There are several fundamental commitments that must be present in the mind of anyone who writes cell lessons. Consider each one of these basic principles as you consider what must be said and how it is to be presented.
Cell lessons are tools, not devotionals
Devotionals and sermons have a particular sort of content and structure to them. Devotionals usually tell a story or examine a feature of life and then draw a spiritual parallel; sermons are usually organized in a point-by-point format to present a full picture of the truth being examined. While these structures are wholly appropriate and effective in the right context, cell lessons are being employed differently. For one thing, cell lessons are intended to support a variety of widely ranging contexts, from quick discussions between basketball games to cross-cultural exchange encounters to intentionally casual conversations while performing a different activity. As a result, cell lessons must be modular, adaptable, and conducive to contextualization of content. Sermons and devotionals often rely too much on their internal structure or specific examples to be directly adaptable. For another thing, cell lessons are often presented informally, whether to avoid the misperception of being insincere, or to encourage personal engagement with the material, or to suit better an informal context. As a result, prototypical “three points and a poem” sermonizing seems forced and artificial; and devotional summaries fail to prepare the cell leader adequately to employ (for example) a discussion method with its unpredictability. A good cell lesson provides more material than a cell leader actually needs (with the understanding that the cell leader will choose the most suitable approach from among all the possibilities) so that he or she will be better equipped to handle hard questions and other ‘surprises.’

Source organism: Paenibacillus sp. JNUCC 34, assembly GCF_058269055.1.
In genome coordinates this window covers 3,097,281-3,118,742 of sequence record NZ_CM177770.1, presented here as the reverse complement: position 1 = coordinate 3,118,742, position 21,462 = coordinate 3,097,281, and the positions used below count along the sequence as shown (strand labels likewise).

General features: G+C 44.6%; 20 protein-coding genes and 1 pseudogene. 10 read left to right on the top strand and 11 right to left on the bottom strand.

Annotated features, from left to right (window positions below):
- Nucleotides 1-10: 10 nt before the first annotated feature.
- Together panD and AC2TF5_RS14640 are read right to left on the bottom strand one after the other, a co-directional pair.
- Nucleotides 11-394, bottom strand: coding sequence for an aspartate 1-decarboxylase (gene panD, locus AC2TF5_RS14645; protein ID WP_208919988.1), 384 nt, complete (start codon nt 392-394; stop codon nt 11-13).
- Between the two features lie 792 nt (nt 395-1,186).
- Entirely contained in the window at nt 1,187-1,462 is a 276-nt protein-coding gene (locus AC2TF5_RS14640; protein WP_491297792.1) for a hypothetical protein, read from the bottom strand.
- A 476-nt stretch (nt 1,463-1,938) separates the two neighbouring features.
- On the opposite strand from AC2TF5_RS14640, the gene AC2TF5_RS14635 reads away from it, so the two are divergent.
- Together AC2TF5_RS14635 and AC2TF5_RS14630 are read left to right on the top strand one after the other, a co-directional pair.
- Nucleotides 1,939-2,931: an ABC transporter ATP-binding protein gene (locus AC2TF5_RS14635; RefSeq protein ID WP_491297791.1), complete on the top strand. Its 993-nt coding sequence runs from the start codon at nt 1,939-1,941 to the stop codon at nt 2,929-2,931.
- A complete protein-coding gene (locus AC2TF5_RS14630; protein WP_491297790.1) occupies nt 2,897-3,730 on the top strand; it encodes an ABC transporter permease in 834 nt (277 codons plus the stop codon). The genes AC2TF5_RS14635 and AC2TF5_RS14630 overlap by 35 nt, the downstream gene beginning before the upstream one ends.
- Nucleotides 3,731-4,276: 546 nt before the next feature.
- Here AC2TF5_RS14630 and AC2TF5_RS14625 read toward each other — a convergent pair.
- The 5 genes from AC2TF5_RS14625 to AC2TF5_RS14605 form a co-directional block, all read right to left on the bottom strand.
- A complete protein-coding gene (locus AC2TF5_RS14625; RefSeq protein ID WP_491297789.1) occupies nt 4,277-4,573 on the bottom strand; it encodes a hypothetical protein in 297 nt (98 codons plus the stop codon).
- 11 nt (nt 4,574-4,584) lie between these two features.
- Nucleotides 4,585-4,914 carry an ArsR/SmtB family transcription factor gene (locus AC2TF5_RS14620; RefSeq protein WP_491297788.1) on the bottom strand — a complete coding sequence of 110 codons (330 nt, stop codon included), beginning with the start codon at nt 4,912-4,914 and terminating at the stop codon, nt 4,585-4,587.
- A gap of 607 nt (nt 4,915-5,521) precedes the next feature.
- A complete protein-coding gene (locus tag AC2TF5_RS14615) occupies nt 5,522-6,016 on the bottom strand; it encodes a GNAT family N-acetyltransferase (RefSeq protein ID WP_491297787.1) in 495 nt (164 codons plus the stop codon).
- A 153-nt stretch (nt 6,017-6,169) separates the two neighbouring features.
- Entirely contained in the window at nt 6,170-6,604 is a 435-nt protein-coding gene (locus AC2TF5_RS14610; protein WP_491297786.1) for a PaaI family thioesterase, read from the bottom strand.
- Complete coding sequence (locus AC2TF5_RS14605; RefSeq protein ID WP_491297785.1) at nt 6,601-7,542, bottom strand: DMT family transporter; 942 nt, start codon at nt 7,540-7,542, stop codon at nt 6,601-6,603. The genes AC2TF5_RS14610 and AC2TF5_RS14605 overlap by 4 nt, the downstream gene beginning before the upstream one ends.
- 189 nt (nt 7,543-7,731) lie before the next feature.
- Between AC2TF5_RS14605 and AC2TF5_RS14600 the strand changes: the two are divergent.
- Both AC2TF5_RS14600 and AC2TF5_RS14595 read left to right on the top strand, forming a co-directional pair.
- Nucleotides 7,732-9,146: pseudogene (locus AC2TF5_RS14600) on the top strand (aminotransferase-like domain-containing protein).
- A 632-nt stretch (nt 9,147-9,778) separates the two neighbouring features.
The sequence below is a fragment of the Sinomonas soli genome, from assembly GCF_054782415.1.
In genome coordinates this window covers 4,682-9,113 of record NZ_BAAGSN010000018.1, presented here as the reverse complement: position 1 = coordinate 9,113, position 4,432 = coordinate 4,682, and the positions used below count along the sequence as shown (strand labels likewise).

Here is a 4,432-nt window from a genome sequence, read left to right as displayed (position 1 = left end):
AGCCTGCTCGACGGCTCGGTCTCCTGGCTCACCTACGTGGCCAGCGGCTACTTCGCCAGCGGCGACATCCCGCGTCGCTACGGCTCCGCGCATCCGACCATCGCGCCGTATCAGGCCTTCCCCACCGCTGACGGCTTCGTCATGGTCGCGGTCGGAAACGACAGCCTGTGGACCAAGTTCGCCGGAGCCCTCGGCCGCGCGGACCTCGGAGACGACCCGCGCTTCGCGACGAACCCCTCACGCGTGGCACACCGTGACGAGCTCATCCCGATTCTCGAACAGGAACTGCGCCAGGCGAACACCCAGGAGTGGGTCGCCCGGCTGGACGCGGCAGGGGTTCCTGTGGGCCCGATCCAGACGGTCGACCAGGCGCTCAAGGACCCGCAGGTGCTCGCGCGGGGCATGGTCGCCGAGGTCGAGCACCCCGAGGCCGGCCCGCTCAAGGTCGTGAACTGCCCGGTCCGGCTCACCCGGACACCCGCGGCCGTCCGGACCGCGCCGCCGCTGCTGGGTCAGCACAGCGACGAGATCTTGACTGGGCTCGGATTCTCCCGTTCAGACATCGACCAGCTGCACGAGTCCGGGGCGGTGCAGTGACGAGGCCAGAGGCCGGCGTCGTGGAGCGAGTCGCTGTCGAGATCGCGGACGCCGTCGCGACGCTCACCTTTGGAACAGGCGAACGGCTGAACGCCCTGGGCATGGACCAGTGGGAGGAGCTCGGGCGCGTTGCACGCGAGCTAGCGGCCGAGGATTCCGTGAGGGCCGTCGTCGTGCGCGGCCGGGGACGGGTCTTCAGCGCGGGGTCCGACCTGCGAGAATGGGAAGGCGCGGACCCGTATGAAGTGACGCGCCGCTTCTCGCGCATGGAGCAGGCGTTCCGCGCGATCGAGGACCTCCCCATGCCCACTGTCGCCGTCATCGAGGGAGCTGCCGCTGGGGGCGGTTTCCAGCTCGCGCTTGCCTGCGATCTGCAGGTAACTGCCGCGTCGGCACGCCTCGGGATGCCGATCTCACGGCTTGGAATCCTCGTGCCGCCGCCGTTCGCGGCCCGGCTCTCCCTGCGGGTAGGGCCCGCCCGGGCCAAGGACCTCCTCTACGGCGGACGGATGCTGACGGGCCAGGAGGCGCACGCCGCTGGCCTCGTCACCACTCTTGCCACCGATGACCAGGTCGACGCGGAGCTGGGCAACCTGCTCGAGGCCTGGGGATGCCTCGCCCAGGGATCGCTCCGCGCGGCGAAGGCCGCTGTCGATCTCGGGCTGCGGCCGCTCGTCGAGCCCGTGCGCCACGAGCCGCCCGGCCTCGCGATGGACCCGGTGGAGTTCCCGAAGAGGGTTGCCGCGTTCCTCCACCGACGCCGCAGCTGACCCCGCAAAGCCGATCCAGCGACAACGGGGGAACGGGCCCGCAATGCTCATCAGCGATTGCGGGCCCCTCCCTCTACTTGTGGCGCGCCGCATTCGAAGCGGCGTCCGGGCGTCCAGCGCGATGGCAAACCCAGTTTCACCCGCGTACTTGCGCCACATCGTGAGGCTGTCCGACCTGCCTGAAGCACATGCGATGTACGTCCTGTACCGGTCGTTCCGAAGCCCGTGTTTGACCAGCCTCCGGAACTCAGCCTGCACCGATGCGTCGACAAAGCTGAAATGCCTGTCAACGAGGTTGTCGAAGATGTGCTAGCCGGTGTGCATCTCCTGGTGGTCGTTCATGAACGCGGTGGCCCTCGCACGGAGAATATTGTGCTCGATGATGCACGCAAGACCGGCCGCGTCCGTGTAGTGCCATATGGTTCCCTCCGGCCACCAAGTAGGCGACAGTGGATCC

Children need rules, but adults need understanding
Too often our spiritual instruction takes the form of “Do better; try harder.” We drop The Great Big Book of God’s Rules on the desk in front of our disciples and expect that just knowing what God expects is enough to make our lives right with him. Jesus’ teaching in the ‘Sermon on the Mount’ makes it clear, however, that God expects more out of us than mere adherence to the rules. The epistle to the Romans tells us that following the rules perfectly is impossible anyway. If that weren’t enough, our own experience gives us ample evidence that being told that we aren’t good enough and merely trying harder are techniques to ensure a life of frustration and despair. Just as a child first learns the rule “Don’t lie about others,” and only later comes to appreciate the importance of justice—more, in fact, than the rules that spring from a desire to maintain justice—so too do we first learn ‘the rules’ about what God expects and later come to understand why. It’s the “why” that’s important, though. So let your spiritual instruction be more than merely adding to the interminable list of rules that ‘good little Christians’ will follow. Instead, show how God’s expectations and desires reveal what God’s like, how he operates here on earth, and what he values. Push your disciples to understand why Christians should live a certain way; and when they struggle to make that lifestyle real, give them Scriptural answers on how they can overcome. “Do better” and “try harder” never brought hope to a sinner or transformed a single life.
Principles endure longer than proof-texts
We use Scripture not merely to give the students a go-to text on a particular topic, but to teach them to look at Scripture meaningfully. To accomplish that purpose, we don’t just give them a passage to read and talk about. Rather, we demonstrate for them how to examine the passage and to dig deeply, to make connections and to pull the passage apart. After doing so, the students have a level of understanding that goes beyond superficial acquaintance with the passage. They come face-to-face with the enduring principles that undergird the text and their lives are changed. References are easily forgotten; but principles stick with you.